'Six by Sondheim' review: Must-Steve TV

Writer/composer Stephen Sondheim arrives at the special screening

Writer/composer Stephen Sondheim arrives at the special screening for DreamWorks Pictures' "Sweeney Todd" at the Paramount Theater in Los Angeles. (Dec. 5, 2007) (Credit: Getty Images)

THE DOCUMENTARY "Six by Sondheim"

WHEN | WHERE Monday night at 9 on HBO

WHAT IT'S ABOUT This is far more than just the stories behind six songs by Stephen Sondheim, 83, the master of the grown-up American musical. This is the intimate, far-reaching story of the man, told by the same man who created a dozen of so of the world's great musicals. James Lapine, who wrote the books and staged Sondheim's "Into the Woods," "Passion" and the Pulitzer-winning "Sunday in the Park with George," has directed this major documentary. And it does, indeed, tell terrific stories about "Something's Coming" from "West Side Story," "Opening Doors" from "Merrily We Roll Along," "Send in the Clowns" from "A Little Night Music," "I'm Still Here" from "Follies," "Being Alive" from "Company" and "Sunday" from "Sunday in the Park."

But Lapine has located rare archival footage from Broadway originals. He directed a delightful new video in what looks like Technicolor with Darren Criss, Jeremy Jordan and America Ferrera as the hopeful young artists in "Merrily." Indie movie director Todd Haynes has staged a daring new version of "I'm Still Here," growled by rocker Jarvis Cocker (the Pulp) in an old-time supper-club.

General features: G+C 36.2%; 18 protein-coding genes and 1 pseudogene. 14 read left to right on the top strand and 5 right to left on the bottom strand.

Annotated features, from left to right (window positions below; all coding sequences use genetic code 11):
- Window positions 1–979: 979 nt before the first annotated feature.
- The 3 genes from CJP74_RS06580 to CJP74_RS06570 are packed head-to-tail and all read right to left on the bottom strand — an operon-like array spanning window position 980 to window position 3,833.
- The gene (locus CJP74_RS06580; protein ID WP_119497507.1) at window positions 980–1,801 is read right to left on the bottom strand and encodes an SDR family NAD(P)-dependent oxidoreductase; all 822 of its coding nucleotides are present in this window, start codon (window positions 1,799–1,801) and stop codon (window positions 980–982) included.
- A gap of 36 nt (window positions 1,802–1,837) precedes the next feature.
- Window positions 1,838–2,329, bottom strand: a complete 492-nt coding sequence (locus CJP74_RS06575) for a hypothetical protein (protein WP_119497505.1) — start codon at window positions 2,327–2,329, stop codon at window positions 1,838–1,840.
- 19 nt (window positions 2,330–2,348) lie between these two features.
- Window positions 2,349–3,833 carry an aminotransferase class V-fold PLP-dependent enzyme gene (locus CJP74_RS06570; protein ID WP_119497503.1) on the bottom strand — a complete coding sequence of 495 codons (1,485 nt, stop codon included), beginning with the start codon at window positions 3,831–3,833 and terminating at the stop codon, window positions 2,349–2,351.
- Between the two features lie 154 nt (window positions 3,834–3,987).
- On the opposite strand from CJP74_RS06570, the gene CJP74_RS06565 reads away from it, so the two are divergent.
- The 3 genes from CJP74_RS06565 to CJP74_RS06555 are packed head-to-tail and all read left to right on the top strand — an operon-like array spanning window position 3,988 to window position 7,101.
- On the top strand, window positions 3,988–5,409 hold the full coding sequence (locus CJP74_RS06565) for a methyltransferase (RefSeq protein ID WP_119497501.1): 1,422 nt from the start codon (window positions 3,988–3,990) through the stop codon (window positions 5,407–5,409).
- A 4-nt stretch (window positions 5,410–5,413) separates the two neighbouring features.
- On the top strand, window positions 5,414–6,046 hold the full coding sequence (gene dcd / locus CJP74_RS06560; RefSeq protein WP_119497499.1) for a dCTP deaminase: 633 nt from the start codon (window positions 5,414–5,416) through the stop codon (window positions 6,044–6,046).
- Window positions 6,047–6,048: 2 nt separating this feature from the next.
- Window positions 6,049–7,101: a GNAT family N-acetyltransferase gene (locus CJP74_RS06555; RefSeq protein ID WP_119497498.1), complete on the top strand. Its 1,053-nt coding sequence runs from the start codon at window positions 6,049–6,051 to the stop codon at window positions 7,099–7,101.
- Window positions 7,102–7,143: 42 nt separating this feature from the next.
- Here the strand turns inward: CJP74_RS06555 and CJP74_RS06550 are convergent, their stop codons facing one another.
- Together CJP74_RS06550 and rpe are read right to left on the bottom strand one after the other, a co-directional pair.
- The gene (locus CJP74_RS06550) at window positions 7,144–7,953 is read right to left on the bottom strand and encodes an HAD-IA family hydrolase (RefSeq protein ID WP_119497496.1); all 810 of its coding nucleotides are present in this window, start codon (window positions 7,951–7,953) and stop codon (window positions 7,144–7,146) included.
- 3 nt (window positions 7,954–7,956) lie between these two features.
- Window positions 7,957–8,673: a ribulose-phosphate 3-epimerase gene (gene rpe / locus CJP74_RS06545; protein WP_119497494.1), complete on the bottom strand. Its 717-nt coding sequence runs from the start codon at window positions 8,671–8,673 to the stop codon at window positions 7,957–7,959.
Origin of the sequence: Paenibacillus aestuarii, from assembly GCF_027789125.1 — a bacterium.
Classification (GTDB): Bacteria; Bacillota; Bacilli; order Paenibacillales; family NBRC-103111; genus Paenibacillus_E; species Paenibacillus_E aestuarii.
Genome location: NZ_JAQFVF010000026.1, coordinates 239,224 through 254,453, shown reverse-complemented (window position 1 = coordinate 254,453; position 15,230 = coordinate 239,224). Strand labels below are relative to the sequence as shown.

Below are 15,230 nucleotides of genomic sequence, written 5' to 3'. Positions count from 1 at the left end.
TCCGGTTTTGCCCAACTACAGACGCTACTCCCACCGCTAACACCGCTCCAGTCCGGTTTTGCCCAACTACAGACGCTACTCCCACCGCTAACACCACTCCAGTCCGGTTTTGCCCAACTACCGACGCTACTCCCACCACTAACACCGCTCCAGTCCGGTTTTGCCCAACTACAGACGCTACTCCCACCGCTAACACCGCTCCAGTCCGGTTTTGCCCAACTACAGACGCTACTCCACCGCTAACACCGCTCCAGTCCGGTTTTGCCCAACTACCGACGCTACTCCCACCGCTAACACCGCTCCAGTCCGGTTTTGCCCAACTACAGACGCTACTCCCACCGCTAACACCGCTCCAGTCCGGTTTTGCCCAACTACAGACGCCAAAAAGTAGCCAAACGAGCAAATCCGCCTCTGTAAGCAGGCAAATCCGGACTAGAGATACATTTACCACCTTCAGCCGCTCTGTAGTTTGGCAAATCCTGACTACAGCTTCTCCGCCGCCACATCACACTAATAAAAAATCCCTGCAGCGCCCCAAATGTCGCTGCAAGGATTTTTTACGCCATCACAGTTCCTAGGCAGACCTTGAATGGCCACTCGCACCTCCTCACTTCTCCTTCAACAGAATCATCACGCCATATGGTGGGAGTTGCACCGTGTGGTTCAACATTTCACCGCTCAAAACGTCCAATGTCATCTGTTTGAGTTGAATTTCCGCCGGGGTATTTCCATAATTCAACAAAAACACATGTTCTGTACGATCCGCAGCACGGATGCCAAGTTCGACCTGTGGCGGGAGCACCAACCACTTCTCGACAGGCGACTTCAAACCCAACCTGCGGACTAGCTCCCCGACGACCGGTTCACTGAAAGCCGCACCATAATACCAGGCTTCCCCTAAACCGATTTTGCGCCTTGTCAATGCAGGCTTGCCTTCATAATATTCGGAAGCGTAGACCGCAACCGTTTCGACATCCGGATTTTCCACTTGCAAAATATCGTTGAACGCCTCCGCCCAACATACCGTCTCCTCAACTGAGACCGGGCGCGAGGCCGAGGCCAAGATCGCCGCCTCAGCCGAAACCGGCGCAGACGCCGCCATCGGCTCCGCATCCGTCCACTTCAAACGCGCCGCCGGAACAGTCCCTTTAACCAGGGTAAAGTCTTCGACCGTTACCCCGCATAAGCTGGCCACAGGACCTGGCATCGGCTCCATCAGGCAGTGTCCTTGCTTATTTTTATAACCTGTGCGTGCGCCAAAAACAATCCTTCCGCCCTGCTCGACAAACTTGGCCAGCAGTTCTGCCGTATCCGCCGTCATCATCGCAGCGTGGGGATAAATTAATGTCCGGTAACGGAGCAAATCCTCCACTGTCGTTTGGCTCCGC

Best of all, Lapine has meticulously spliced and edited lines from Sondheim interviews, back and forth through the years, so he seems to be telling the same stories as his looks change but his delivery remains the same. There are the familiar biographical details about his troubled relationship with his divorced mother, how he "osmosed" himself into the life of his mentor Oscar Hammerstein II. But this famously unsentimental, complicated man talks about falling in love for the first time at 60 and he tears up about the importance of teachers. And, most important, he talks about the making of art.

MY SAY How lucky we are to have these 90 smart minutes with one of the culture's true originals, who happens to be as articulate and precise and perceptive about life as he is about his craft. In 2010, Lapine directed some of this same material in a Broadway docu-musical called "Sondheim on Sondheim," but that now seems just a warm-up for this invaluable film.

BOTTOM LINE Riveting, important and lots of fun.

GRADE A

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